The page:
In 1989, I was twelve years old, and from my perspective everything on the other side of the Wall was somehow cooler. My home town (Forst/Lausitz) was so far to the east in the GDR that we could get the Polish stations much better on our TV than ARD and ZDF. Still, the reception was good enough so that now and then we could watch “Alf,” “The Flintstones,” and “The Fall Guy.”
Suddenly, all of this was within reach, because there was a hole in the Wall. And since we couldn’t be sure that the hole wouldn’t be closed again soon, my mother and I took the train to Berlin as soon as we could. Back then, many people obviously had the same idea — so the train was bursting at the seams.
Our initial destination was East Berlin, where a friend of our family had an apartment in the Prenzlauer Berg district. Back then, the neighborhood was still full of many ruined buildings. However, you could watch MTV shows on TV. This was even better than “Alf”! That was the first time I heard Sinead O’Connor sing “Nothing compares 2U.” Even more impressive was my first contact with “Yo! MTV Raps.”
But the absolute highlight came on the following day in Berlin-Schöneberg: 100 deutschmarks welcome money! According to Wikipedia, in just the first three weeks after the fall of the Berlin Wall, the Federal Republic of Germany paid out welcome money to 18 million visitors. Because everyone received a “Hunni,” that added up to 1.8 billion deutschmarks.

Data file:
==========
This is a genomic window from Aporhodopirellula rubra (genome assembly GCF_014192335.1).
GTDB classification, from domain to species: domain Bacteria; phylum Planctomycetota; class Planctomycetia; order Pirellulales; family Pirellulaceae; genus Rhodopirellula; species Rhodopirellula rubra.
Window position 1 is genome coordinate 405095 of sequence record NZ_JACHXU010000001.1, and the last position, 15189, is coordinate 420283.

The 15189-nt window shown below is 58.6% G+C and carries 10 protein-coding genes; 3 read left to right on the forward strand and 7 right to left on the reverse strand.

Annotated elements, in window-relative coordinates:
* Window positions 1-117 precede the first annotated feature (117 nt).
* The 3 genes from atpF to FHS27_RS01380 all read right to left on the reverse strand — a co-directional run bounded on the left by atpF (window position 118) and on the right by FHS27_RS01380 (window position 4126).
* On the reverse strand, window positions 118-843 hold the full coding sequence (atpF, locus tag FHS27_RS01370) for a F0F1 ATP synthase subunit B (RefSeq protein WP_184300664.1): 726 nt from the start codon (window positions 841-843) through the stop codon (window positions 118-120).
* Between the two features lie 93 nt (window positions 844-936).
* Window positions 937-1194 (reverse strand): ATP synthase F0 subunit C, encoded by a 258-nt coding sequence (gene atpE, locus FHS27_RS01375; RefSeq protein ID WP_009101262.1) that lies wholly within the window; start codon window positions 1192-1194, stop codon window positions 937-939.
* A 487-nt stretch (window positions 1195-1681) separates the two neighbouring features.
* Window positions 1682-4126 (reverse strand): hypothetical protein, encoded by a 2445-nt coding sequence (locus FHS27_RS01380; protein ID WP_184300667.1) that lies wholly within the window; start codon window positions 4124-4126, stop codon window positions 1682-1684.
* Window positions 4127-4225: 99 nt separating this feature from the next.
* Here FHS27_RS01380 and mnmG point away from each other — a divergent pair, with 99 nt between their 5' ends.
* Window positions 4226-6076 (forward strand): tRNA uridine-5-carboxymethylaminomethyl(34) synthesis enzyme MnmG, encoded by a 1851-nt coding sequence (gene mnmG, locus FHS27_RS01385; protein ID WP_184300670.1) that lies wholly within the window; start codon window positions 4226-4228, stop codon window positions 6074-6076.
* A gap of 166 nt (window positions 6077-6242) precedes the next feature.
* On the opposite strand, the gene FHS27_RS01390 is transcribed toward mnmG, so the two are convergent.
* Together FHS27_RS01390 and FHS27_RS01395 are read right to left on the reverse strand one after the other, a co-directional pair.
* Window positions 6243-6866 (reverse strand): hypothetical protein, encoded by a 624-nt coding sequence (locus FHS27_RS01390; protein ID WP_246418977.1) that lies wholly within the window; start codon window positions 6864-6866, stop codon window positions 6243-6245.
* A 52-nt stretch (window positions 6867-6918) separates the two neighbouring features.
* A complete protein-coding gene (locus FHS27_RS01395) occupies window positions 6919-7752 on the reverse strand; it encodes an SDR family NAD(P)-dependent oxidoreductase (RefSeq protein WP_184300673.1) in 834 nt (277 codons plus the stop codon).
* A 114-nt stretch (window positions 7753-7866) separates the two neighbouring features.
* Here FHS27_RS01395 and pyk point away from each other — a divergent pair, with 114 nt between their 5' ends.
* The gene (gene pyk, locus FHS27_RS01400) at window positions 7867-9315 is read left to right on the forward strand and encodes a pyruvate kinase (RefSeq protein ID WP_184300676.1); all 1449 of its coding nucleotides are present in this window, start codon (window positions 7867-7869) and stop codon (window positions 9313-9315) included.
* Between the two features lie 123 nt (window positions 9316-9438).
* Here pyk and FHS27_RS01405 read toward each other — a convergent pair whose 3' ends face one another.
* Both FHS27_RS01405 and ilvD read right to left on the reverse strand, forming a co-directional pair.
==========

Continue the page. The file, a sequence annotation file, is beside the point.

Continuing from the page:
A large part of this money must have been invested in Monchhichi dolls (a monkey-hedgehog hybrid) and double tape-deck cassette recorders. Those, at least, were the two products that most of my friends proudly brought home from their shopping tours with the welcome money. I was not one of them. I bought something that was more timeless:
I can still see it before me today, lying on a shelf in Woolworth’s: a pitch-black skateboard with neon-pink wheels. On the upper surface there was a white shark; beneath were a couple of zombies in a cemetery. The label was “Thriller.” Nothing could be better!
Back then my home town had hardly any smooth streets that would have been suitable for skateboarding. Cobblestones were the standard road surface in the GDR. However, in the first place it didn’t matter to me, and in the second place, in my home town we at least had a racetrack for bikes with a fairly cool sharp curve. With a bit of imagination, you could regard it as a half-pipe.
Today the skateboard stands in our basement. It’s a fairly battered veteran, but it bears its wounds with pride. And it still works. Even my children have rolled along the street on it a few times — here and now in Baden-Württemberg. Maybe one day it will be a family heirloom. In any case, 30 years on I can say that my welcome money was a damn good investment.